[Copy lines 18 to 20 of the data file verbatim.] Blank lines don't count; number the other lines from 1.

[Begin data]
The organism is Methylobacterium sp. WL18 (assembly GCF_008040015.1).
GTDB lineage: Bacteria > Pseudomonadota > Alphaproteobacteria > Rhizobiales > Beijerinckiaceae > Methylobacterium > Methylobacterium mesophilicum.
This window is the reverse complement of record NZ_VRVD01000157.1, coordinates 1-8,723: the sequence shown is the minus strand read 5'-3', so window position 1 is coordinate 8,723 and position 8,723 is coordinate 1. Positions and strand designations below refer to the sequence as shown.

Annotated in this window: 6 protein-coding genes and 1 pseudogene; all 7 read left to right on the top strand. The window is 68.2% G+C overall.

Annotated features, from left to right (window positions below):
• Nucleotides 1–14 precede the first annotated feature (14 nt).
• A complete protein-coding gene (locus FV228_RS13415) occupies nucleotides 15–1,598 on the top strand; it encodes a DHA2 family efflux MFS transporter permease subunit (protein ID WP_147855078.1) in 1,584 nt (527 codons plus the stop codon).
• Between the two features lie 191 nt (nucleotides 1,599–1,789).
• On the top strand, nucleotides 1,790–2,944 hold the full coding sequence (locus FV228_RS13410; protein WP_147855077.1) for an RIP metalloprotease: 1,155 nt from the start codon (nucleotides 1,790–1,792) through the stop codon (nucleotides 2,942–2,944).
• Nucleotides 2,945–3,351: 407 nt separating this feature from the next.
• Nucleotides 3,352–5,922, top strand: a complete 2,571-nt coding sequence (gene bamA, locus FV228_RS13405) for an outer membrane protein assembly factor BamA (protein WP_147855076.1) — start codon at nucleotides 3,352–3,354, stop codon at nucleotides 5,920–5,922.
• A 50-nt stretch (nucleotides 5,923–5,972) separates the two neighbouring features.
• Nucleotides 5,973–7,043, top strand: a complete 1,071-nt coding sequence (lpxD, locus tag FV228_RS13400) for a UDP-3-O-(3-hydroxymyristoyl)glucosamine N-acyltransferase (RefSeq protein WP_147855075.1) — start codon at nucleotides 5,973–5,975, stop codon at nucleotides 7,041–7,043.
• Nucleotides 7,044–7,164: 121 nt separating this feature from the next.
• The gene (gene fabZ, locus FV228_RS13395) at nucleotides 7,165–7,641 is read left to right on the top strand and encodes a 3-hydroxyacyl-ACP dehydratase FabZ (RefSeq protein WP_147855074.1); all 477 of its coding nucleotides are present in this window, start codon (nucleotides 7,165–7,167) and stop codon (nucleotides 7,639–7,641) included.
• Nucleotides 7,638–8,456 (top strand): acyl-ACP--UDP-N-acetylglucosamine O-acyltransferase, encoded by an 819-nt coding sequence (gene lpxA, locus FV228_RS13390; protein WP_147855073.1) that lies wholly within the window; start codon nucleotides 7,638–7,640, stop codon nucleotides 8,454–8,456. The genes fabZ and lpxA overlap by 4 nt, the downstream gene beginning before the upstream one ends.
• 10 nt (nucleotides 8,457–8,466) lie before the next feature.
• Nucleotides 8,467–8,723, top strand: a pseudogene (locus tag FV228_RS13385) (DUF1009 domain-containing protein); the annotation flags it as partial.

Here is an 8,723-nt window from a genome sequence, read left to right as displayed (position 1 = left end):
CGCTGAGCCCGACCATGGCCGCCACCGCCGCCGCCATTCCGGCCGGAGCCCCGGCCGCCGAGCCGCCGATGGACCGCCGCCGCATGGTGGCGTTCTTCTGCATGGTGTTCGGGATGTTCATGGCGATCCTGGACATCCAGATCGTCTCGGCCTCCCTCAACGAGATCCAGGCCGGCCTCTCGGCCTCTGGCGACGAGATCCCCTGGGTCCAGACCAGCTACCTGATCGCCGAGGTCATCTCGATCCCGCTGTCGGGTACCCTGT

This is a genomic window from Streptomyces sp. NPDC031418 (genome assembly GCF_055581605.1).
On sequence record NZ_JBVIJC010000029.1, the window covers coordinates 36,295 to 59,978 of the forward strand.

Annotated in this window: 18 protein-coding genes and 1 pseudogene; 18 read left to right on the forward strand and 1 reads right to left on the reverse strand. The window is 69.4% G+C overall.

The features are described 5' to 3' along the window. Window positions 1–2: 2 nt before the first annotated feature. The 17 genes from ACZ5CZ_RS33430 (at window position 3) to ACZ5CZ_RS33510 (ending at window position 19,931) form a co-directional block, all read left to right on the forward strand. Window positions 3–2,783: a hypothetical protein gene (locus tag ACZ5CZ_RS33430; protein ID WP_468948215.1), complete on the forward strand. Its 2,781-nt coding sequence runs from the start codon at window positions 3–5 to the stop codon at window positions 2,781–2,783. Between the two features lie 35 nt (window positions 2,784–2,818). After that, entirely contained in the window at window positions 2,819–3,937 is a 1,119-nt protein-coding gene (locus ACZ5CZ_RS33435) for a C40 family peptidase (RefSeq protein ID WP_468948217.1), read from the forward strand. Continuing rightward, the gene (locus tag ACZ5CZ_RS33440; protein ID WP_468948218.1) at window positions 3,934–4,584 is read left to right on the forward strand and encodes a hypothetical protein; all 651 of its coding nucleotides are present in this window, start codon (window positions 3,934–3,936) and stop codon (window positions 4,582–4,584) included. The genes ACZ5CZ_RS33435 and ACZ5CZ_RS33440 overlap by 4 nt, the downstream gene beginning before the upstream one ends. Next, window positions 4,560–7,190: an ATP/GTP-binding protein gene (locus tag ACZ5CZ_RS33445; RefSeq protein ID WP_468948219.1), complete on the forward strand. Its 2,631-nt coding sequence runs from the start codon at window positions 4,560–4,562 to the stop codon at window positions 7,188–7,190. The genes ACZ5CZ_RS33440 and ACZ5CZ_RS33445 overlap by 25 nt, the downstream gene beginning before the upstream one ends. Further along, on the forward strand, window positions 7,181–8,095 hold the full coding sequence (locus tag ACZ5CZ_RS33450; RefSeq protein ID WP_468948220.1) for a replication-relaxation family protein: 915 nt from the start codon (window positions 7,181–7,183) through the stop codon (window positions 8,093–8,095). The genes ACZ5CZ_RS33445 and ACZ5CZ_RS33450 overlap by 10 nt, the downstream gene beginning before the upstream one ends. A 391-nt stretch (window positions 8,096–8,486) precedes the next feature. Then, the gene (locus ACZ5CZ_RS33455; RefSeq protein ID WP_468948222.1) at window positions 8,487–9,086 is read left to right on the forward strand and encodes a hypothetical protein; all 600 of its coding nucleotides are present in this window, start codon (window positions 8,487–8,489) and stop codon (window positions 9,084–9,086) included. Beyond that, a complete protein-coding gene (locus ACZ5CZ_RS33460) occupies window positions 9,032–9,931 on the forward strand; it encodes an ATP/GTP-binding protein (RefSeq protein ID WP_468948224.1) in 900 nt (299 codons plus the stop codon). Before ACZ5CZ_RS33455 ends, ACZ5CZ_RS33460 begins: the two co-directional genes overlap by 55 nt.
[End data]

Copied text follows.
• Nucleotides 8,467–8,723, top strand: a pseudogene (locus tag FV228_RS13385) (DUF1009 domain-containing protein); the annotation flags it as partial.

Here is an 8,723-nt window from a genome sequence, read left to right as displayed (position 1 = left end):
CGCTGAGCCCGACCATGGCCGCCACCGCCGCCGCCATTCCGGCCGGAGCCCCGGCCGCCGAGCCGCCGATGGACCGCCGCCGCATGGTGGCGTTCTTCTGCATGGTGTTCGGGATGTTCATGGCGATCCTGGACATCCAGATCGTCTCGGCCTCCCTCAACGAGATCCAGGCCGGCCTCTCGGCCTCTGGCGACGAGATCCCCTGGGTCCAGACCAGCTACCTGATCGCCGAGGTCATCTCGATCCCGCTGTCGGGTACCCTGT